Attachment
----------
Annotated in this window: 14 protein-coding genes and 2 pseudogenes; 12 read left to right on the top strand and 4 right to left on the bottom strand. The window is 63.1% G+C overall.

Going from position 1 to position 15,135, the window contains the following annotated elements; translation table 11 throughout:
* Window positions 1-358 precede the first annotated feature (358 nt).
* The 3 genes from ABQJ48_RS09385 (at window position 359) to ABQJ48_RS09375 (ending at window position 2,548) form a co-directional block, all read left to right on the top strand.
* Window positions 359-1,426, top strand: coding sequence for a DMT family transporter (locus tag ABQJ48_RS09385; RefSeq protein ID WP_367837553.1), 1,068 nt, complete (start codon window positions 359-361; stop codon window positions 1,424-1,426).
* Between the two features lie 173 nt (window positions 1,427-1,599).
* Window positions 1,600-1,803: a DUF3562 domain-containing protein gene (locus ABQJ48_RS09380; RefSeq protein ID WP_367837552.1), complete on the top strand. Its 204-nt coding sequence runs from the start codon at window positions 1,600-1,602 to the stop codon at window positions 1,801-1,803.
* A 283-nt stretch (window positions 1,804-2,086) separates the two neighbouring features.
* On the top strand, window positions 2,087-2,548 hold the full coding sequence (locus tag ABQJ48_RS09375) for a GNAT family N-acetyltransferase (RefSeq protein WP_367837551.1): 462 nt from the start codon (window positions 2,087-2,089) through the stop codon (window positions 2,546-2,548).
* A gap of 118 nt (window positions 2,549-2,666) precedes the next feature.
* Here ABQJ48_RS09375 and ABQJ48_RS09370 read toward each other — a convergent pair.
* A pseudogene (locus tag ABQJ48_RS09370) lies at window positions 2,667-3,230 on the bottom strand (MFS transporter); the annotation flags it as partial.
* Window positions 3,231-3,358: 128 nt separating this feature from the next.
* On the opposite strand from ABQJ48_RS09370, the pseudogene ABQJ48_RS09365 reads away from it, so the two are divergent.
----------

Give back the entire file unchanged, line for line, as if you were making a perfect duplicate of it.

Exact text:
Annotated in this window: 14 protein-coding genes and 2 pseudogenes; 12 read left to right on the top strand and 4 right to left on the bottom strand. The window is 63.1% G+C overall.

Going from position 1 to position 15,135, the window contains the following annotated elements; translation table 11 throughout:
* Window positions 1-358 precede the first annotated feature (358 nt).
* The 3 genes from ABQJ48_RS09385 (at window position 359) to ABQJ48_RS09375 (ending at window position 2,548) form a co-directional block, all read left to right on the top strand.
* Window positions 359-1,426, top strand: coding sequence for a DMT family transporter (locus tag ABQJ48_RS09385; RefSeq protein ID WP_367837553.1), 1,068 nt, complete (start codon window positions 359-361; stop codon window positions 1,424-1,426).
* Between the two features lie 173 nt (window positions 1,427-1,599).
* Window positions 1,600-1,803: a DUF3562 domain-containing protein gene (locus ABQJ48_RS09380; RefSeq protein ID WP_367837552.1), complete on the top strand. Its 204-nt coding sequence runs from the start codon at window positions 1,600-1,602 to the stop codon at window positions 1,801-1,803.
* A 283-nt stretch (window positions 1,804-2,086) separates the two neighbouring features.
* On the top strand, window positions 2,087-2,548 hold the full coding sequence (locus tag ABQJ48_RS09375) for a GNAT family N-acetyltransferase (RefSeq protein WP_367837551.1): 462 nt from the start codon (window positions 2,087-2,089) through the stop codon (window positions 2,546-2,548).
* A gap of 118 nt (window positions 2,549-2,666) precedes the next feature.
* Here ABQJ48_RS09375 and ABQJ48_RS09370 read toward each other — a convergent pair.
* A pseudogene (locus tag ABQJ48_RS09370) lies at window positions 2,667-3,230 on the bottom strand (MFS transporter); the annotation flags it as partial.
* Window positions 3,231-3,358: 128 nt separating this feature from the next.
* On the opposite strand from ABQJ48_RS09370, the pseudogene ABQJ48_RS09365 reads away from it, so the two are divergent.